“I didn’t know I was a carrier”

Haemnet’s Cinderella Study explores the real life experience of women with bleeding disorders in the UK. Our third animation, Struggles and Support, tells the story of a mother who discovers she has the haemophilia gene when her son is diagnosed with haemophilia as a baby. This story is based on real life testimony shared with the study team – and it is not unusual in haemophilia.


Family history first

The longstanding but mistaken belief that haemophilia doesn’t affect girls plays into the idea that haemophilia is ‘out of the family’ if you have daughters. The inheritance pattern of haemophilia says otherwise. All daughters of men who have haemophilia will carry the haemophilia gene. If a woman has the haemophilia gene, there is a 50/50 chance that her sons will have haemophilia and a 50/50 chance that her daughters will carry the gene.

On the surface, having daughters means that haemophilia may appear to ‘skip’ a generation or more – but the gene can still be passed on. If the family history of haemophilia isn’t shared, diagnosis may be missed or come as a complete surprise. It can also mean that a woman who doesn’t know she is affected by haemophilia gives birth without the recommended precautions being in place, which is a risk to both her and her child.


Unexpected diagnosis

When a child is unexpectedly diagnosed with haemophilia, the main focus is inevitably on their medical and physical needs. Few would argue with the importance of this. But when the child’s mother is diagnosed at the same time, she needs to come to terms with two diagnoses – her child’s and her own – and this can sometimes be overlooked.

The emotional and psychological impacts of an unexpected haemophilia diagnosis are considerable, to say the least. This time was described as ‘frightening’ and ‘terrifying’ by women who spoke with the Cinderella Study team. They also described feeling anxious and guilty at having passed on the condition. Over time, these feelings were accompanied by pressure and emotional stress around treatment options and the challenges associated with them.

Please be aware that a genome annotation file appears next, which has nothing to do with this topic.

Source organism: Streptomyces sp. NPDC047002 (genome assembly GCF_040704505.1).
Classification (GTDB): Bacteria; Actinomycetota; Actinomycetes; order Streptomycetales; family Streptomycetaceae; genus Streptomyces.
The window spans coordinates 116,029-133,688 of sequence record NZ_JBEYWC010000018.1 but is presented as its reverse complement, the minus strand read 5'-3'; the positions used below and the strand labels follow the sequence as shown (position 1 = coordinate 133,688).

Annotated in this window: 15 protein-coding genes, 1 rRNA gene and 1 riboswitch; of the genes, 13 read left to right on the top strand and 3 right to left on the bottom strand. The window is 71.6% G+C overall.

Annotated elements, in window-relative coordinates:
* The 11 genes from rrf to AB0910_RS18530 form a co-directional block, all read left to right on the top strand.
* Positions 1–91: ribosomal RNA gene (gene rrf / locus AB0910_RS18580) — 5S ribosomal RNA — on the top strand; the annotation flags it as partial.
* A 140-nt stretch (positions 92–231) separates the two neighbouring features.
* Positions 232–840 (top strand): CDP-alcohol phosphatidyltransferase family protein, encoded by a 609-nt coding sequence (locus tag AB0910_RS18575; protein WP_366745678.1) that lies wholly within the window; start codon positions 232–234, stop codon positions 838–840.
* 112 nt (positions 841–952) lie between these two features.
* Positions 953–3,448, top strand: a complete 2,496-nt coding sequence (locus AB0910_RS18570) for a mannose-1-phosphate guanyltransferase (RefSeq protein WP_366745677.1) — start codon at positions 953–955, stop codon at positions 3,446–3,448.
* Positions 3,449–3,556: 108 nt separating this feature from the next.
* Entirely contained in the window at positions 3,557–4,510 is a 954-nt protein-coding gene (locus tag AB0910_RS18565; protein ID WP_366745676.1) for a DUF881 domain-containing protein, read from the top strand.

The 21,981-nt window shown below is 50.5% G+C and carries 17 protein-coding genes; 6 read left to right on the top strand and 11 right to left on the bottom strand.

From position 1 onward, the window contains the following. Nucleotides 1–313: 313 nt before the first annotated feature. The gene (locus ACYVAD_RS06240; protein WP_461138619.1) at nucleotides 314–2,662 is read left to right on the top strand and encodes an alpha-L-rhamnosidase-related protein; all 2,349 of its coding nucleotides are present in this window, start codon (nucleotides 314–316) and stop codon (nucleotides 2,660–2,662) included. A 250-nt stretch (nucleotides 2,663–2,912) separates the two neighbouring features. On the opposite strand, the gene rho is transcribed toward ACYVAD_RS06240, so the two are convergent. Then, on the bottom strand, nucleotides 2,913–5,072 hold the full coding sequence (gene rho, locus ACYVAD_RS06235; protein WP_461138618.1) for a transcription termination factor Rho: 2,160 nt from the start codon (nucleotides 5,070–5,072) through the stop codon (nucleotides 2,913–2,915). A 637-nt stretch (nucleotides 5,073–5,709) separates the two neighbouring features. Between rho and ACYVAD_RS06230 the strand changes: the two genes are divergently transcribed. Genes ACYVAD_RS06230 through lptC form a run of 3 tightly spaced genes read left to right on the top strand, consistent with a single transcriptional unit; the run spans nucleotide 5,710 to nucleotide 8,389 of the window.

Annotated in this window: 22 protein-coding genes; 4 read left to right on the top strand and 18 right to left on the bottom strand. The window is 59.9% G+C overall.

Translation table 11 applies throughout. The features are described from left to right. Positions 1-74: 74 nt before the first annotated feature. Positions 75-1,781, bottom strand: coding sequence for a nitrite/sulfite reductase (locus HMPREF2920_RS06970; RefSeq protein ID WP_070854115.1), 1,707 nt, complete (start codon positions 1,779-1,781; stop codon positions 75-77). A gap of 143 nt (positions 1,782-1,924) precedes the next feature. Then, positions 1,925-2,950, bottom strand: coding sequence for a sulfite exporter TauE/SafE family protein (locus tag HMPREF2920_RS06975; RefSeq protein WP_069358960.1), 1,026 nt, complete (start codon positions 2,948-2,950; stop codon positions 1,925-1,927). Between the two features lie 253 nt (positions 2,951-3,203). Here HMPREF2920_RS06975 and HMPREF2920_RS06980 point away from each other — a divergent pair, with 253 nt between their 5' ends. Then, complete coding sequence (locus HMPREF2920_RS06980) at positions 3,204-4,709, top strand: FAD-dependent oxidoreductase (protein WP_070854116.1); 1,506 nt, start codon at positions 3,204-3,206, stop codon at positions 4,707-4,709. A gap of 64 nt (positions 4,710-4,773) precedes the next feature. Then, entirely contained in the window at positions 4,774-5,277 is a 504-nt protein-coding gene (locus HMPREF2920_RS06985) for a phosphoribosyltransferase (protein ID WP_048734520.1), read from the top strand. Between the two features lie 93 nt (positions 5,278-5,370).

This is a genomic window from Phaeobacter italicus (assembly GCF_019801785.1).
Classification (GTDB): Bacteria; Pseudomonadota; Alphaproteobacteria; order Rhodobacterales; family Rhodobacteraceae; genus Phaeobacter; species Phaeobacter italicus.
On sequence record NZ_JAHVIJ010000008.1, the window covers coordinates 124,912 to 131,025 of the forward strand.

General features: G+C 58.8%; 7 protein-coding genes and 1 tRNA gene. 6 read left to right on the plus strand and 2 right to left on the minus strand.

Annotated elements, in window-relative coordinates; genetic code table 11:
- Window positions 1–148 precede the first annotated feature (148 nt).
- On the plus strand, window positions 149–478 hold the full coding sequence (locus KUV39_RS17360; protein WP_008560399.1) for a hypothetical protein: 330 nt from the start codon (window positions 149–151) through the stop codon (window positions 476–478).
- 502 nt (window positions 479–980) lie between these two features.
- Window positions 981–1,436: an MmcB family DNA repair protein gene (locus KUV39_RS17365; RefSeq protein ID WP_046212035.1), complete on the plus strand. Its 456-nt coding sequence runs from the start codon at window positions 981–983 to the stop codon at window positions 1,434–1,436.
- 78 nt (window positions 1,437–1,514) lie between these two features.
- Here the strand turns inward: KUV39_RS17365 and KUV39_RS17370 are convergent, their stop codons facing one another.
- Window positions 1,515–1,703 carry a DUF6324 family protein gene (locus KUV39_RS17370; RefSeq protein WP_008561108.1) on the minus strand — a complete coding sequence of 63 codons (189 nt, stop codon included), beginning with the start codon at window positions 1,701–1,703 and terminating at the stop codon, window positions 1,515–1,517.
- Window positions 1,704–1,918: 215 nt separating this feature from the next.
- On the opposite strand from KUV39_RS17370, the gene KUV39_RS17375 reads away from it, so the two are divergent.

Symptoms, struggles and support

The other thing to remember is that women who carry the haemophilia gene can have bleeding symptoms. Being diagnosed in adulthood sometimes provides a long overdue explanation for symptoms that have been present throughout life. Many women normalise symptoms like bruising or heavy periods as ‘just part of being a woman’ or because other female family members experience them too.

But even after diagnosis it’s not unusual for mothers who have the haemophilia gene to downplay their symptoms, even when they need medication to help control bleeding and its impact. Some mothers told the study team their symptoms are ‘nothing’ compared to what their child experiences as a result of having haemophilia. They expressed feelings of guilt and sadness. Some felt isolated at times, believing that nobody could truly understand what they were going through. In this scenario, women arguably need emotional and psychological support as much as the medicines that help tackle any physical symptoms.

While women affected by bleeding disorders should have access to psychology services as part of their routine care, the informal emotional support offered within the haemophilia community is invaluable. Connecting with a peer support network provides an opportunity to talk with people who really know and understand, through their own lived experience, what it is to be diagnosed with and live with a child who has a bleeding disorder.


Further reading

Jenner K. Bruises, bleeds and babies – the Cinderella stories. 4 August 2021. Haemnet Blog

Jenner K. It’s not all about boys. 3 February 2021. Haemnet Blog